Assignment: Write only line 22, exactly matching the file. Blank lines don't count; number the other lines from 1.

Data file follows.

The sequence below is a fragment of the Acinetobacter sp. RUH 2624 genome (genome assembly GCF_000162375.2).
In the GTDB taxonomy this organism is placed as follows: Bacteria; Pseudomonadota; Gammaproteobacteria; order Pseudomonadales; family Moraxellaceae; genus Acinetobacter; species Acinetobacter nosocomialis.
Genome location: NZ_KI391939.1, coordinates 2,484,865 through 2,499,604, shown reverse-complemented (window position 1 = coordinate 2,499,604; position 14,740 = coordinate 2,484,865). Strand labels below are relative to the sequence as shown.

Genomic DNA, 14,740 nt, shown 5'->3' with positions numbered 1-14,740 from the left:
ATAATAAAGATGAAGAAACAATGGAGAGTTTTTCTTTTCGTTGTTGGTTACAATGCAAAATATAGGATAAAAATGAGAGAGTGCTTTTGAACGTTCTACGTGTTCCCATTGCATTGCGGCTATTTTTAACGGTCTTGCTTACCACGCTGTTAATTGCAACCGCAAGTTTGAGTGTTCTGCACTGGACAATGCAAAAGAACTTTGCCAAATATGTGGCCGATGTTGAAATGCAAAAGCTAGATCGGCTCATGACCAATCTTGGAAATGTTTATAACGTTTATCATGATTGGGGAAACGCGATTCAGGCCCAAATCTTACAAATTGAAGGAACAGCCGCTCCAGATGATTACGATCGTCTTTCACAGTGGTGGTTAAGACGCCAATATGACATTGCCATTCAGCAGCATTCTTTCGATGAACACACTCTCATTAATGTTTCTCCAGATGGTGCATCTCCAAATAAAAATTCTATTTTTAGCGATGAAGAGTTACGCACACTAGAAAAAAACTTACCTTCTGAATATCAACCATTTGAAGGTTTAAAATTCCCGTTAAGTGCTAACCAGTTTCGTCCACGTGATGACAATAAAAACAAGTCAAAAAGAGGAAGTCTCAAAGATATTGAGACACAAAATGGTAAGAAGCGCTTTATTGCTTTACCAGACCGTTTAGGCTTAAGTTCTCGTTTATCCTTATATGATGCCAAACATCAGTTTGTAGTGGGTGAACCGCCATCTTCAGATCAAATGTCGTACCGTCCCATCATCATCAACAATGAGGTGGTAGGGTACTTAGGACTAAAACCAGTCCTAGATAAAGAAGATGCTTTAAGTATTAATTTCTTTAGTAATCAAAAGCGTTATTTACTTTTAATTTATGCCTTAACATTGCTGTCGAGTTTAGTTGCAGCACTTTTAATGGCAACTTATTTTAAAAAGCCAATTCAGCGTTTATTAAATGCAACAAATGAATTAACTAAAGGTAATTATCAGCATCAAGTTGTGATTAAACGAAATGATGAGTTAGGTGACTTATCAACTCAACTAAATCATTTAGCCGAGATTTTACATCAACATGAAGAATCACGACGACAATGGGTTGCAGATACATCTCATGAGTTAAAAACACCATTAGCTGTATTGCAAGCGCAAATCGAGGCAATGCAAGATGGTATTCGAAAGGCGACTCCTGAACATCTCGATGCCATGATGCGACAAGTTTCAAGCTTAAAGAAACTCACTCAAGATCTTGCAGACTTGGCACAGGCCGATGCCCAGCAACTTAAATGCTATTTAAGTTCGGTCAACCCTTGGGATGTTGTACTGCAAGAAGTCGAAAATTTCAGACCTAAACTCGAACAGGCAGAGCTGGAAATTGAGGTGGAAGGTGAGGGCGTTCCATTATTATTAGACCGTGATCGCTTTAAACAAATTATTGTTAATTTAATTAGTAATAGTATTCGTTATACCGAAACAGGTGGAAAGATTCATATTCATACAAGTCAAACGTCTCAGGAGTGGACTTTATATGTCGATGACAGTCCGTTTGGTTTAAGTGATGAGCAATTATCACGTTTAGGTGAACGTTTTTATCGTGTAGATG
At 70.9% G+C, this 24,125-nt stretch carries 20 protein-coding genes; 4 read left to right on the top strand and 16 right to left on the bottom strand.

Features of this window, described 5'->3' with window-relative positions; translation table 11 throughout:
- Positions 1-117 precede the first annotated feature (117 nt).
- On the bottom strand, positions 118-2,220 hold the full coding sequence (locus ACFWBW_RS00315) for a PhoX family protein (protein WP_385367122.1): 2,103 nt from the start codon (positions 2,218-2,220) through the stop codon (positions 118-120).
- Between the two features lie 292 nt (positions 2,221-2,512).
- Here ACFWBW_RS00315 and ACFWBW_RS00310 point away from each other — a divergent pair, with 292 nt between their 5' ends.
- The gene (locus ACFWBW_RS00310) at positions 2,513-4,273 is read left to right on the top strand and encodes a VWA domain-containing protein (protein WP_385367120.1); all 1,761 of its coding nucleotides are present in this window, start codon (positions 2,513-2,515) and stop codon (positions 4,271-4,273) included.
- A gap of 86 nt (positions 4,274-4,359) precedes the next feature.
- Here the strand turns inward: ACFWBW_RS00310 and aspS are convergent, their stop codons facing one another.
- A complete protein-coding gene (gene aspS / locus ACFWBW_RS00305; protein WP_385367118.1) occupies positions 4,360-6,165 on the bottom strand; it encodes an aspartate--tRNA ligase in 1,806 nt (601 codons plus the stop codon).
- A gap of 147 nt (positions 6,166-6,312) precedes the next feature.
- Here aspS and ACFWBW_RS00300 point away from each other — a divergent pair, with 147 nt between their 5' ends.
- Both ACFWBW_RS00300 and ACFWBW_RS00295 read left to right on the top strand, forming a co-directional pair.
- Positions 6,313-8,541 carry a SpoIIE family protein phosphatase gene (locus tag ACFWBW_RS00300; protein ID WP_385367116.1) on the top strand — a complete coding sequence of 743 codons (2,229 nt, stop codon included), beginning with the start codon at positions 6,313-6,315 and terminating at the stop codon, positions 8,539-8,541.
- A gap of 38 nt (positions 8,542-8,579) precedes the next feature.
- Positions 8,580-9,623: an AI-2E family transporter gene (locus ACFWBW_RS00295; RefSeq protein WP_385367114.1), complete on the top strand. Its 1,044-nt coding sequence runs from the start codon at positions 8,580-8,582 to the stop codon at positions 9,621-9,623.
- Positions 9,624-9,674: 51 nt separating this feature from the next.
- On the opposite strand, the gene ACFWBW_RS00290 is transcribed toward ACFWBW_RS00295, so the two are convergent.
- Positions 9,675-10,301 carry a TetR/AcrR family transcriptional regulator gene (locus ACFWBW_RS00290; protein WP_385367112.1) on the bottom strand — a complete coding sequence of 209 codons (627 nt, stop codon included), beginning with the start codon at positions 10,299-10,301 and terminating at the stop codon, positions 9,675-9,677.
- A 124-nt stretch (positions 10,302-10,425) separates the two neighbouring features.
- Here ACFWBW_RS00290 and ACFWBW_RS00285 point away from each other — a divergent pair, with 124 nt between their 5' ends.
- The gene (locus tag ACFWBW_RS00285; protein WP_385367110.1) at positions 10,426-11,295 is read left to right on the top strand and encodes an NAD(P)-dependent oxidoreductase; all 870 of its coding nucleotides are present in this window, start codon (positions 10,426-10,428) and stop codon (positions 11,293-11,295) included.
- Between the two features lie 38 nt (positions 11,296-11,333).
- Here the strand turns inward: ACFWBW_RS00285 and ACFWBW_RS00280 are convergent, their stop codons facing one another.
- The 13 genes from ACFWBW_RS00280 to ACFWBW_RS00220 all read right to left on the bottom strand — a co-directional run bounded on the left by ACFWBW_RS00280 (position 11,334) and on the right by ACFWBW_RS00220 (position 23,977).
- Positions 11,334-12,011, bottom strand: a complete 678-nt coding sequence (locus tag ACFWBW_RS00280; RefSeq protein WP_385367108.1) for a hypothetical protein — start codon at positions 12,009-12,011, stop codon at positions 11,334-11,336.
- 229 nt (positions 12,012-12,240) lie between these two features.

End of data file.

- Positions 9,624-9,674: 51 nt separating this feature from the next.